Philip O'Loughlin, Kilmallock, and Adrian Breen, Na Piarsaigh, exchange a handshake after the 2014 County final, the last time the two sides met in the show piece Pic: Diarmuid Greene / Spfile
Kilmallock’s desire to return to the top of Limerick club hurling came a step closer last weekend when they defeated holders Patrickswell.
Played in glorious conditions at the Gaelic Grounds this like many games this season never really spilled into life.
We had a brief spell in the opening half which suggested we were in for a cracking contest but sadly that never materialised.
We can only hope now that the County final will bring much better hurling on October 15.
Na Piarsaigh will provide the opposition for Kilmallock and these teams have a habit of getting the best from each other.
That game could be on TV and it may result in a smaller crowd than normally attends. The County Board will benefit from funds supplied by TG4 and I hope we get a good game that will show case the county and the clubs taking part.
For Kilmallock it was all about getting back to the County Final. They made light work of the teams they played in the preliminary rounds but for stages they didn’t exactly fire on all cylinders against a Patrickswell team playing for the third week in a row.
This was a stop start type of game and like others in recent weeks we had a proliferation of frees and very little good hurling. Semi finals are about winning and in this regard Kilmallock won’t be too concerned. They will of course know that they have a fair bit of room for improvement. Some of the players with lots of experience at club and county just didn’t make any great impression on the game.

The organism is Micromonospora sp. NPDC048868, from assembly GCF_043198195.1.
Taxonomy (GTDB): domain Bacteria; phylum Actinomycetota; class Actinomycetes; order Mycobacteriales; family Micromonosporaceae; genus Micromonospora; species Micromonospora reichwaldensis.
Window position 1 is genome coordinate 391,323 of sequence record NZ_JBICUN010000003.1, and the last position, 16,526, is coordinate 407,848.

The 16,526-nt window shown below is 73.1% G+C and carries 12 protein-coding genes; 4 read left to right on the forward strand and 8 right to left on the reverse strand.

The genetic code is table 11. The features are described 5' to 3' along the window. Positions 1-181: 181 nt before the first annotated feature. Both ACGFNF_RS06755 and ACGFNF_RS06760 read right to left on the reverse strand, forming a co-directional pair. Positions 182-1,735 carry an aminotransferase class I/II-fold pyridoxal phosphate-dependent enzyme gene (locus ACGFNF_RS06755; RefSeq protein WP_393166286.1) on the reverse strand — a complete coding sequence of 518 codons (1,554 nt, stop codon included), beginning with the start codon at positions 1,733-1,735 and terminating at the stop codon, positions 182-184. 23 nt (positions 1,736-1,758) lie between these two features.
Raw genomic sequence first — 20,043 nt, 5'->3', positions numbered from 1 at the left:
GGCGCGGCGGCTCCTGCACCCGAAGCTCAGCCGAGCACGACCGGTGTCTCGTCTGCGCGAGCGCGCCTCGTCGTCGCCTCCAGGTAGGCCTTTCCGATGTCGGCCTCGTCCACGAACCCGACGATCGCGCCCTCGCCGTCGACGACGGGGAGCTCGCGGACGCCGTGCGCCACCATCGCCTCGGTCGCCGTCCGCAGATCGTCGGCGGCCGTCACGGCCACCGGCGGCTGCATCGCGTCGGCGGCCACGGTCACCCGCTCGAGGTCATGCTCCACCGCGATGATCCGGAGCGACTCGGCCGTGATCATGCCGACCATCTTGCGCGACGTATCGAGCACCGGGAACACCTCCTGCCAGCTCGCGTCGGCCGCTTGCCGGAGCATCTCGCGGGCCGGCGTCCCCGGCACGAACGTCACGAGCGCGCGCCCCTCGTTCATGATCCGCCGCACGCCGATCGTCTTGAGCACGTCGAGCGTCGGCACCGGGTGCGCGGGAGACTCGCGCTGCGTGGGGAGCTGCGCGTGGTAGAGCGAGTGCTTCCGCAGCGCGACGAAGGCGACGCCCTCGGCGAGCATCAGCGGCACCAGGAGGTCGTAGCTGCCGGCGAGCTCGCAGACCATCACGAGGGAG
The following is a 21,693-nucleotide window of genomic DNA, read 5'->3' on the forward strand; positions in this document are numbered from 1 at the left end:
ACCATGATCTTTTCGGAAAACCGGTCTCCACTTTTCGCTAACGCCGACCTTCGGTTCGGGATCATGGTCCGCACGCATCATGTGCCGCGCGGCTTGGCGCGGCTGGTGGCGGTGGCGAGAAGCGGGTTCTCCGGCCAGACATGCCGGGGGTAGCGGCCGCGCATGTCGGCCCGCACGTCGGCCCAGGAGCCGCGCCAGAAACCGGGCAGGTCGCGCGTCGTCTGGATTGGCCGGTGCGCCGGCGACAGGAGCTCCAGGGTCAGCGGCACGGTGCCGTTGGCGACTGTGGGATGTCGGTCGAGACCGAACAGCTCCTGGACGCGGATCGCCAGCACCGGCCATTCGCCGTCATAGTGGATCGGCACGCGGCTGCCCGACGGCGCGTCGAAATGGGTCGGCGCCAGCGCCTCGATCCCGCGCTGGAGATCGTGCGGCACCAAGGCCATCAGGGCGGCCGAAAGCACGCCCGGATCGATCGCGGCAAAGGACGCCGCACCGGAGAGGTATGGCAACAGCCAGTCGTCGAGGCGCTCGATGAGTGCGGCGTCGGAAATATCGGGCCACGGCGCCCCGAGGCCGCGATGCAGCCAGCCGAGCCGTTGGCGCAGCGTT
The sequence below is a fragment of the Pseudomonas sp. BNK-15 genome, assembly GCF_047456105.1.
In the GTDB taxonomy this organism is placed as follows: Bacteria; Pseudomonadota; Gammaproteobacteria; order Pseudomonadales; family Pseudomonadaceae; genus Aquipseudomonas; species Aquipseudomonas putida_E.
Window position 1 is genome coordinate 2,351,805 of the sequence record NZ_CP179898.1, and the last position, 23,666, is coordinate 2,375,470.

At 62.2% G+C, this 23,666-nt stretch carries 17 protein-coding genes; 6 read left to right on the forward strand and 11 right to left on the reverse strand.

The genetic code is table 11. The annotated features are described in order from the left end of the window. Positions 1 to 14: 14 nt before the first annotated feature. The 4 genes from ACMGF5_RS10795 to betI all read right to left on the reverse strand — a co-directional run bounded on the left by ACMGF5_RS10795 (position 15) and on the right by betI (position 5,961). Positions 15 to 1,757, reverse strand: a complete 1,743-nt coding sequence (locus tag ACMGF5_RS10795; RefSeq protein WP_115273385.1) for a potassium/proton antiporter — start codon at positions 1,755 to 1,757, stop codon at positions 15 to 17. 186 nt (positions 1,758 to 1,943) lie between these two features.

Despite that, they were the better team overall, they made hard work of winning the game but no one could contest the fact that they fully deserved their victory.
Patrickswell lacked fluency and all too often they over worked the ball and got little from it. They didn’t help themselves either as they hit some bad wides from frees and play.
Patrickswell were always playing catch up and led only once in the first minute. Young Michael Houlihan scored a cracking goal for Kilmallock after two minutes and that set them on their way. Houlihan had to get a fair few things right to score that goal. His development as a hurler is going really well and I am sure this lad will have more to offer Kilmallock and Limerick in the future.
It took Kevin O’Donnell a bit of time to get into the match but when he did he hurled well. This man has a big physical presence and if he got a few months training with the Limerick seniors I could see him deliver on the bigger stage.
Kilmallock won a lot of possession in the opening half but didn’t always take the best option. They came close to scoring a second goal just before halftime and that would have killed the game off had it gone in.
The Patrickswell backs were under a good bit of pressure but James Carrig and Sean O’Brien were hurling really well. O’Brien was very effective as a corner back and might have more to offer Limerick in this position. Robbie Hanley was marking Diarmuid Brynes and he never really got to grips with Brynes.
From midfield on, Patrickswell struggled, they found it hard to win ball around the centre and as a forward unit they made little enough progress. Lets just say Barry Hennessy was not overworked and hardly had a shot to save.